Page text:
Q: Thank you for this blog and for all your good work writing and teaching.
On the recent holy day we prayed at Mass, “Almighty ever-living God… grant, we pray, that, always attentive to the things that are above, we may merit to be sharers in her glory….
Yet at Office of Readings the same day, we read from St. Paul to the Ephesians, “This was to show for all ages to come, through his goodness towards us in Christ Jesus, how infinitely rich he is in grace. Because it is by grace that you have been saved, through faith; not by anything of your own, but by a gift from God; not by anything of your own, but by a gift from God; not by anything you have done, so that nobody can claim the credit.
How is the collect prayer for the Assumption of the Blessed Mother—and all the many other prayers that have “merit” as their verb— anything by Pelagian?
I know I have brought this up before. Does this bother no one else but me? Abundant use of the word “merit” in the present translation of the Roman Missal seems to present a distortion of Catholic belief (expressed with such emphasis in the reading for the day from the Office of Readings). Are there efforts going on to eliminate this language? Could an ordinary Catholic join any effort to clean up this language? And does “merit” appear in ancient Latin prayers, and does it have the same implications in Latin and in other languages that it has in common, spoken English?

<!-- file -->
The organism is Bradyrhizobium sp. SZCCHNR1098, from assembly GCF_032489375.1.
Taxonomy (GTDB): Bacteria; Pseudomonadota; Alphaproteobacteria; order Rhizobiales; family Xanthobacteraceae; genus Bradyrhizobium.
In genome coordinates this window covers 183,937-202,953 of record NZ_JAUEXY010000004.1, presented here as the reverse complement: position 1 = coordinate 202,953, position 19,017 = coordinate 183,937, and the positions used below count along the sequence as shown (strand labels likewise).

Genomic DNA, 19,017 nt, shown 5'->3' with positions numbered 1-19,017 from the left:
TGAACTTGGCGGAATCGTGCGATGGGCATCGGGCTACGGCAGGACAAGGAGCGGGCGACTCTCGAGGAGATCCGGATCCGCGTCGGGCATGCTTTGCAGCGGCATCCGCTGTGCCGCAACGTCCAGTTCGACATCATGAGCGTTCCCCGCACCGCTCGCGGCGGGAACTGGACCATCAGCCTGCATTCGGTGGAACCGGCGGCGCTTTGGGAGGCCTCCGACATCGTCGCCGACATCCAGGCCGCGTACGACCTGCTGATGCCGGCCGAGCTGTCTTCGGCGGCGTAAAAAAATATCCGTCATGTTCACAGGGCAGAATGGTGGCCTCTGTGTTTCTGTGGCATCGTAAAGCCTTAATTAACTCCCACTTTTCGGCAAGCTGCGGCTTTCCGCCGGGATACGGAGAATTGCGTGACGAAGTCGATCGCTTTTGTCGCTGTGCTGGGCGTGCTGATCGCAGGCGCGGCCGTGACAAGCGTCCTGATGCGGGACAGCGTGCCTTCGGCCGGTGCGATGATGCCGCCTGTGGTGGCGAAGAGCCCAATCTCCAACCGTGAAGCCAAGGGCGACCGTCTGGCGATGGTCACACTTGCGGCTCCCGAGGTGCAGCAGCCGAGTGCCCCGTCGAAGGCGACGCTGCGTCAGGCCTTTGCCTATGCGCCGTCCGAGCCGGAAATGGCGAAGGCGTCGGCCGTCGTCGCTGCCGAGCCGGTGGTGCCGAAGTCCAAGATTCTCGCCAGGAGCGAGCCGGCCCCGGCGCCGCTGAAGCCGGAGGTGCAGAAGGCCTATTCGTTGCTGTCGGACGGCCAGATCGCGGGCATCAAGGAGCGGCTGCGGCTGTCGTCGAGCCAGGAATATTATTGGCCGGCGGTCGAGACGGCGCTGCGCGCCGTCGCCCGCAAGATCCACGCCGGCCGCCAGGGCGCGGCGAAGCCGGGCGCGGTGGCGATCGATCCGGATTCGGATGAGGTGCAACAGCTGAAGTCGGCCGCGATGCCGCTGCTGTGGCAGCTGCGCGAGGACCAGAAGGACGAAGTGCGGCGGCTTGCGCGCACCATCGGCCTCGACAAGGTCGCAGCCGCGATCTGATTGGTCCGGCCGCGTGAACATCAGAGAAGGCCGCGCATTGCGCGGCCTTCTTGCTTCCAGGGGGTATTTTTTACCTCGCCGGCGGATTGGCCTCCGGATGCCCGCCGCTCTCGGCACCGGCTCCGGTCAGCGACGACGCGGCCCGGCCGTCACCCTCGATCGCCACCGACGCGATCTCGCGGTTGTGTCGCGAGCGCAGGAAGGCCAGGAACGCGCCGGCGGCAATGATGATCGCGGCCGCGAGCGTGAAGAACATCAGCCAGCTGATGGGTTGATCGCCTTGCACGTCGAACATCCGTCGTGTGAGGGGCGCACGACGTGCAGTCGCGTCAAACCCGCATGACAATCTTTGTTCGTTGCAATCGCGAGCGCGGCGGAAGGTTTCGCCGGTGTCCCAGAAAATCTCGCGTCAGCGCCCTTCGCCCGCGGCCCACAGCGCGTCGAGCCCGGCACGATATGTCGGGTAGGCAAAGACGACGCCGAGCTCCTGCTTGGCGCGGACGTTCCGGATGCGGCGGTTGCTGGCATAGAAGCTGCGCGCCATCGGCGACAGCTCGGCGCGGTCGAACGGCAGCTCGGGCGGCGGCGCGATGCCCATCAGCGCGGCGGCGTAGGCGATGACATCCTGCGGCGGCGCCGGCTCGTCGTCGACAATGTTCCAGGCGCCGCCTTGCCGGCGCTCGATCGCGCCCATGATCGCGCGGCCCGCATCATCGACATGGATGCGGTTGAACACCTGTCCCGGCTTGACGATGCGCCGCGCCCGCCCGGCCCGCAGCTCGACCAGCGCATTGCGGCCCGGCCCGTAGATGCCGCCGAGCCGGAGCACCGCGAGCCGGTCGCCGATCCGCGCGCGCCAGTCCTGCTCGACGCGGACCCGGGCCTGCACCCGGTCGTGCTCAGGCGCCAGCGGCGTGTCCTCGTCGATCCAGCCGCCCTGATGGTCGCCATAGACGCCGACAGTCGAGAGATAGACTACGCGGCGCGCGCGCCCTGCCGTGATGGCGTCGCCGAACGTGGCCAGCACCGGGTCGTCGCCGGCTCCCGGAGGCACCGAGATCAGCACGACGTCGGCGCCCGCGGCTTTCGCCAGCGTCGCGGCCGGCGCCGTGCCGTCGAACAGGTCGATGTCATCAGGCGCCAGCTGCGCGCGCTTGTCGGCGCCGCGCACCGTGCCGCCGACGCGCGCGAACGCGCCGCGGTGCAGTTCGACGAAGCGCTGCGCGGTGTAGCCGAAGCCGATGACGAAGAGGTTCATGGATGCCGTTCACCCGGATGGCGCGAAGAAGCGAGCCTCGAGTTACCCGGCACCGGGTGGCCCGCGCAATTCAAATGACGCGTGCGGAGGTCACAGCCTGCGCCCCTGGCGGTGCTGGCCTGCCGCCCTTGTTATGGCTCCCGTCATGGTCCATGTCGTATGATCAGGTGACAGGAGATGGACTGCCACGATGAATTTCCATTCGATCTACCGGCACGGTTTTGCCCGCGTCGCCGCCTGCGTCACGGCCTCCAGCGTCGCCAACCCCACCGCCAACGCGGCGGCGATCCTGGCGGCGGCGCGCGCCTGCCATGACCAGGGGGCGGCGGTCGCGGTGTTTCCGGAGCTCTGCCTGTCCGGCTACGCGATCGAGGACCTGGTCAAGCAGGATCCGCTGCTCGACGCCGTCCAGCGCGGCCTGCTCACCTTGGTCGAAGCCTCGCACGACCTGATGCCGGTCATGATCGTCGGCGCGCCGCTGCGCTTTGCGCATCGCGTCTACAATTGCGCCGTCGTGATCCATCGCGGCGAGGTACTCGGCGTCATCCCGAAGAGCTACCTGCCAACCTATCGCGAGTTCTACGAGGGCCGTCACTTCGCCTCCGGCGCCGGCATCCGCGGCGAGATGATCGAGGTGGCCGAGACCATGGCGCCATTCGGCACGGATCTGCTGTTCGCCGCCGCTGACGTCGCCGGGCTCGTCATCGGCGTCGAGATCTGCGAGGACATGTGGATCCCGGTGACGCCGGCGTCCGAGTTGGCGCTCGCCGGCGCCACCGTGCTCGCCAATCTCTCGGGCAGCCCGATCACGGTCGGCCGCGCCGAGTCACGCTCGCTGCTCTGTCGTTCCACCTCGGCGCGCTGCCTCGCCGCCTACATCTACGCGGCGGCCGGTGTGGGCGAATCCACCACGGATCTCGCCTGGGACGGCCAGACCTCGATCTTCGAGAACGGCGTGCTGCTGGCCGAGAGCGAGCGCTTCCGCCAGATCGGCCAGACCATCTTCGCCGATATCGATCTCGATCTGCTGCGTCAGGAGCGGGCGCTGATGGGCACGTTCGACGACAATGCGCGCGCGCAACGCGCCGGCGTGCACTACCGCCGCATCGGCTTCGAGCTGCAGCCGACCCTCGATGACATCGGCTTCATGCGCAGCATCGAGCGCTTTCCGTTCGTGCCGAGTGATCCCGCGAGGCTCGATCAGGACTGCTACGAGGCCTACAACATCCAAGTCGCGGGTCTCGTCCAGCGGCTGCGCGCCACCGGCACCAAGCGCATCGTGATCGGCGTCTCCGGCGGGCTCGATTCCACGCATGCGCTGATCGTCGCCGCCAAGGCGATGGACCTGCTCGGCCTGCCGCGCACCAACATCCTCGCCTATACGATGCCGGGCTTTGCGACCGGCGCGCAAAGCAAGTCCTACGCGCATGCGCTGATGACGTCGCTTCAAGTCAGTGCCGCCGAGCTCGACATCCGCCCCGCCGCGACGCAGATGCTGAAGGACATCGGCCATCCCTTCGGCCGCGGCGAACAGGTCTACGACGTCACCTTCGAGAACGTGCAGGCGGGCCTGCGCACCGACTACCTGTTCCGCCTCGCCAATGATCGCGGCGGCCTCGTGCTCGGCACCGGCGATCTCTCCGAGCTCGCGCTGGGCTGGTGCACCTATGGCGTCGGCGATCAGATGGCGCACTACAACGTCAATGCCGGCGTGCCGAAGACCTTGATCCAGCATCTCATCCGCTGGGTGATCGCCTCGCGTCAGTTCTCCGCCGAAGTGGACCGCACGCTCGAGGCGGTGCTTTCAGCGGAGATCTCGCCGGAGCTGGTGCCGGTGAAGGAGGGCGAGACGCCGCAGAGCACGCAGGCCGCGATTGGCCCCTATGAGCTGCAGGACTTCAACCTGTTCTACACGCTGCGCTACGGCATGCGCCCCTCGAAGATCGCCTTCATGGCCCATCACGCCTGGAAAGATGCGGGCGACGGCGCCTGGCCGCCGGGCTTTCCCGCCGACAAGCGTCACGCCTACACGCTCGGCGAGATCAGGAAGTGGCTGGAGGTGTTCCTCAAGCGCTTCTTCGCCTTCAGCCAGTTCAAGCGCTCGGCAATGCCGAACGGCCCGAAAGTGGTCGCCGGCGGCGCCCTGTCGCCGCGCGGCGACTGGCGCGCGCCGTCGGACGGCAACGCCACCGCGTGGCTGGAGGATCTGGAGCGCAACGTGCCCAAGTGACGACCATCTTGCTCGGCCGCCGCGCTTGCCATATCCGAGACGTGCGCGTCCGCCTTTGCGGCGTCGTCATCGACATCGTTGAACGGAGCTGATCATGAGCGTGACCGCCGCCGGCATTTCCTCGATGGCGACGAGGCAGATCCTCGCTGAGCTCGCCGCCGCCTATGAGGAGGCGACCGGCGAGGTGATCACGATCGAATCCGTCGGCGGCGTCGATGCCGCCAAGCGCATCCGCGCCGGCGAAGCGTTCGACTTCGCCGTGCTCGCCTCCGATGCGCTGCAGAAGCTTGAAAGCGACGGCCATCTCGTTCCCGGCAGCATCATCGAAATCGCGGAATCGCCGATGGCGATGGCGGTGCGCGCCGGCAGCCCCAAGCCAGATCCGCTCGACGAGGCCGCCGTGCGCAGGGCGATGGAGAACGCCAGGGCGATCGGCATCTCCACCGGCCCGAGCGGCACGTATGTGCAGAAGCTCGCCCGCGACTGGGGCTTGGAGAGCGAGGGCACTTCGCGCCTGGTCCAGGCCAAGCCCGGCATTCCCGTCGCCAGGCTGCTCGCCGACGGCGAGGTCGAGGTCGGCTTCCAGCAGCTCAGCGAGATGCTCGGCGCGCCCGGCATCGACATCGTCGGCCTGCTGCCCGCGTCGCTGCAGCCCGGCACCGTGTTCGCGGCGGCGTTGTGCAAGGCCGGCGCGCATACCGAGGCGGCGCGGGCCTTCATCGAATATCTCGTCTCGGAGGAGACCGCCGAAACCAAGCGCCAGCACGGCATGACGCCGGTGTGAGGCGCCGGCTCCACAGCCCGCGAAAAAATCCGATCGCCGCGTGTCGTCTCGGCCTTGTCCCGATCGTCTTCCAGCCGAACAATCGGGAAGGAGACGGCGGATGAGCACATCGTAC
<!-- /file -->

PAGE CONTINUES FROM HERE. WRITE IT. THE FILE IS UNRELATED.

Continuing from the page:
This really bothers me—I think this is actually very important for the formation and prayer of the people of God. I cannot see how it is anything other than miscommunication of the message of Christ spoken at “the source and summit.”
Thank you for listening to all our liturgy questions and for your thoughtful responses!
Q: Regarding “merit”, I’ve treated this at some length in my book In These or Similar Words. The Catechism says “the merit of good works is to be attributed in the first place to the grace of God, then to the faithful” (2008). In Catholicspeak, “merit” is something bestowed on us, not something we earn. The English word “get” better carries the sense of the Latin mereor. Or “be made worthy.”
ICEL worked very hard at translating that word with care, and 11 conferences of bishops approved its work, but the Vatican changed it and inserted the word “merit”. In my view, it’s the wrong word in English for the reasons you mention. It sounds like “earn”, which is not at all what it means in Latin.